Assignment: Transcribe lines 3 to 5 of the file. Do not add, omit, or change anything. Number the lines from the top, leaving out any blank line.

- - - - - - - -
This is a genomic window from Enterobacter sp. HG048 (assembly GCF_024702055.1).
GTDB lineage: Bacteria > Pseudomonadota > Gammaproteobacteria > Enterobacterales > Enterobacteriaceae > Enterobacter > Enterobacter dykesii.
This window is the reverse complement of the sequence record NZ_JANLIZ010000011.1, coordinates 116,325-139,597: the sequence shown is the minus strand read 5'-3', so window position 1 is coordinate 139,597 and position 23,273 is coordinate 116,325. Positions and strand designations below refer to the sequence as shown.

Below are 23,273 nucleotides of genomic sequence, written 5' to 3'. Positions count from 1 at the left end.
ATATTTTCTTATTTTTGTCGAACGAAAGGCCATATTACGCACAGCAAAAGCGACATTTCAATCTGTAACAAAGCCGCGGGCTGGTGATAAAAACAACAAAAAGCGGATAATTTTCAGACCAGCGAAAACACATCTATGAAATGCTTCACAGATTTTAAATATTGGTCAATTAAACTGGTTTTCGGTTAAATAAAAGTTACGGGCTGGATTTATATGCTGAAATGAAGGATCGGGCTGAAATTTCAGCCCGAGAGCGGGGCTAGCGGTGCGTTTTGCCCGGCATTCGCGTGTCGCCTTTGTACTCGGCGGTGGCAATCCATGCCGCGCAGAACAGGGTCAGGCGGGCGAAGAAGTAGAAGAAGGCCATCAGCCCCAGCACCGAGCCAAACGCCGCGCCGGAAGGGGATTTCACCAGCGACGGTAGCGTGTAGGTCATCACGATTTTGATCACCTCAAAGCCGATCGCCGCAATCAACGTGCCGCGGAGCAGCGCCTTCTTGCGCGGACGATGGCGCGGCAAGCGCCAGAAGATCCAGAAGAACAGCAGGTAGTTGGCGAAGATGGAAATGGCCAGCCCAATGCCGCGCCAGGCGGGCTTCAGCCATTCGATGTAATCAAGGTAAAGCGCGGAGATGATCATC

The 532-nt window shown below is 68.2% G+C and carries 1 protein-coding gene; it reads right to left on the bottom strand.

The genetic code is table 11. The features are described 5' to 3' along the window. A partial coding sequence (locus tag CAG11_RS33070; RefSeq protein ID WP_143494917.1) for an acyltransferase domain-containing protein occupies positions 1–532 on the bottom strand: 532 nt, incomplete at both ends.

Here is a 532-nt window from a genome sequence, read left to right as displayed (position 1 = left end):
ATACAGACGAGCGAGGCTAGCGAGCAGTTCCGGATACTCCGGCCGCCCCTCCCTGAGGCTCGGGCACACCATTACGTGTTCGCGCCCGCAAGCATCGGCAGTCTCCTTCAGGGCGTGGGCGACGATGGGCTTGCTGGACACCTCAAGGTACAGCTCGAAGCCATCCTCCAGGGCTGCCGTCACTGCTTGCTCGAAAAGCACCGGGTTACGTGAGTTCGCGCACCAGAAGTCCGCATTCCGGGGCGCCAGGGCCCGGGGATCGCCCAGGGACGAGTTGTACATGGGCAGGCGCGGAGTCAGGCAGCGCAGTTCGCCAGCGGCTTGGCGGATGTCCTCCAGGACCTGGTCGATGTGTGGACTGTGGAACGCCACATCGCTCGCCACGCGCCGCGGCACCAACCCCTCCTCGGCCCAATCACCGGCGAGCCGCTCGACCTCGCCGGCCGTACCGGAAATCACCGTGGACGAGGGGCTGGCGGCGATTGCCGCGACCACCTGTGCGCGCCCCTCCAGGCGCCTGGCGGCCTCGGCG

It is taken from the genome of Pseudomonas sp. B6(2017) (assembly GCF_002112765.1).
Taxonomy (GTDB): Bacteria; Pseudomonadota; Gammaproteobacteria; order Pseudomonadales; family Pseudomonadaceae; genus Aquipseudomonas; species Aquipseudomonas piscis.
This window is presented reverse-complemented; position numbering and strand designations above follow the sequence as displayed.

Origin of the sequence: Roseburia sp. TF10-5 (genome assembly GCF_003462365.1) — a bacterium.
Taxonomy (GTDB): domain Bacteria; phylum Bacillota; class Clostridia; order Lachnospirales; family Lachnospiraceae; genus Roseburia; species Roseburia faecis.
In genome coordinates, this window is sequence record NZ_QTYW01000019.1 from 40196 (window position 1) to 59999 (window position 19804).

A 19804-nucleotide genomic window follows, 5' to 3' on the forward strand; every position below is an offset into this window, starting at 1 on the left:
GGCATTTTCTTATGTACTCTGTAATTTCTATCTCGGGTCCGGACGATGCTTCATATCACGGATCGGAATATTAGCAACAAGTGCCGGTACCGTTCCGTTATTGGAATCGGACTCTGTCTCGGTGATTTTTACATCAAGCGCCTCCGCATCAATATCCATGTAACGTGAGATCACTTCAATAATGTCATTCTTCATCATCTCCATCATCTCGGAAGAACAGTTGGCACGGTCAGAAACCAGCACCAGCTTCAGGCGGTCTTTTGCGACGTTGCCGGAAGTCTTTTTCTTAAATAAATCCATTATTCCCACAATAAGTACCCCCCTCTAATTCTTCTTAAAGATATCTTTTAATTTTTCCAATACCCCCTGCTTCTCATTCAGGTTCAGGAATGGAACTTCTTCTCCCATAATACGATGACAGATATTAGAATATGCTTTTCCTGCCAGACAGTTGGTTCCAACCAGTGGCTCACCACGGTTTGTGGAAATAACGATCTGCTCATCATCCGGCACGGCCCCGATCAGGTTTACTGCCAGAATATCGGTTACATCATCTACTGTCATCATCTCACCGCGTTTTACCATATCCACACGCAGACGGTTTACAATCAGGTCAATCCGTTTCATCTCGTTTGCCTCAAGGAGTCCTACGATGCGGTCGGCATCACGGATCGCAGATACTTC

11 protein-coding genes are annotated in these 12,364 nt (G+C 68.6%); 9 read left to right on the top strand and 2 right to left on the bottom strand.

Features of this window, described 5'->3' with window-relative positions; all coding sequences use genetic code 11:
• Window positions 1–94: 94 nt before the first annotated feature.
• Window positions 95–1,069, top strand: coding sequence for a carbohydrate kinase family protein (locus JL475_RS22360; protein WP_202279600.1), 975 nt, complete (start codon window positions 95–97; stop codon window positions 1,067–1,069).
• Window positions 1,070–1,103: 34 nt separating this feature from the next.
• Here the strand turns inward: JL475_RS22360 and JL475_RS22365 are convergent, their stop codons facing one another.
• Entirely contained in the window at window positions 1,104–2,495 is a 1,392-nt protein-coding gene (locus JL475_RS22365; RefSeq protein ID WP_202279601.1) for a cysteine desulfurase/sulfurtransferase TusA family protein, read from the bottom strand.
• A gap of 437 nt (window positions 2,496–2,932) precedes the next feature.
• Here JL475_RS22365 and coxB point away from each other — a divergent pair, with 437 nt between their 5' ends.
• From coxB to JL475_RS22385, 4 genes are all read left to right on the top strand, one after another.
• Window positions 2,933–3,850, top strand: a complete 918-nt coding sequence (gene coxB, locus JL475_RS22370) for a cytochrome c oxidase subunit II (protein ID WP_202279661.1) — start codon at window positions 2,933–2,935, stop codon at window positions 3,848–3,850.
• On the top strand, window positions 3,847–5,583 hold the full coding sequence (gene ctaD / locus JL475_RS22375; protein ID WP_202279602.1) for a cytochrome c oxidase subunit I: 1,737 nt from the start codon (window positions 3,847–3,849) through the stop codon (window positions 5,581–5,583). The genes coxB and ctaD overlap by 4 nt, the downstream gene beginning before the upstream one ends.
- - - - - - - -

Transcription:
This window is the reverse complement of the sequence record NZ_JANLIZ010000011.1, coordinates 116,325-139,597: the sequence shown is the minus strand read 5'-3', so window position 1 is coordinate 139,597 and position 23,273 is coordinate 116,325. Positions and strand designations below refer to the sequence as shown.

Below are 23,273 nucleotides of genomic sequence, written 5' to 3'. Positions count from 1 at the left end.
ATATTTTCTTATTTTTGTCGAACGAAAGGCCATATTACGCACAGCAAAAGCGACATTTCAATCTGTAACAAAGCCGCGGGCTGGTGATAAAAACAACAAAAAGCGGATAATTTTCAGACCAGCGAAAACACATCTATGAAATGCTTCACAGATTTTAAATATTGGTCAATTAAACTGGTTTTCGGTTAAATAAAAGTTACGGGCTGGATTTATATGCTGAAATGAAGGATCGGGCTGAAATTTCAGCCCGAGAGCGGGGCTAGCGGTGCGTTTTGCCCGGCATTCGCGTGTCGCCTTTGTACTCGGCGGTGGCAATCCATGCCGCGCAGAACAGGGTCAGGCGGGCGAAGAAGTAGAAGAAGGCCATCAGCCCCAGCACCGAGCCAAACGCCGCGCCGGAAGGGGATTTCACCAGCGACGGTAGCGTGTAGGTCATCACGATTTTGATCACCTCAAAGCCGATCGCCGCAATCAACGTGCCGCGGAGCAGCGCCTTCTTGCGCGGACGATGGCGCGGCAAGCGCCAGAAGATCCAGAAGAACAGCAGGTAGTTGGCGAAGATGGAAATGGCCAGCCCAATGCCGCGCCAGGCGGGCTTCAGCCATTCGATGTAATCAAGGTAAAGCGCGGAGATGATCATC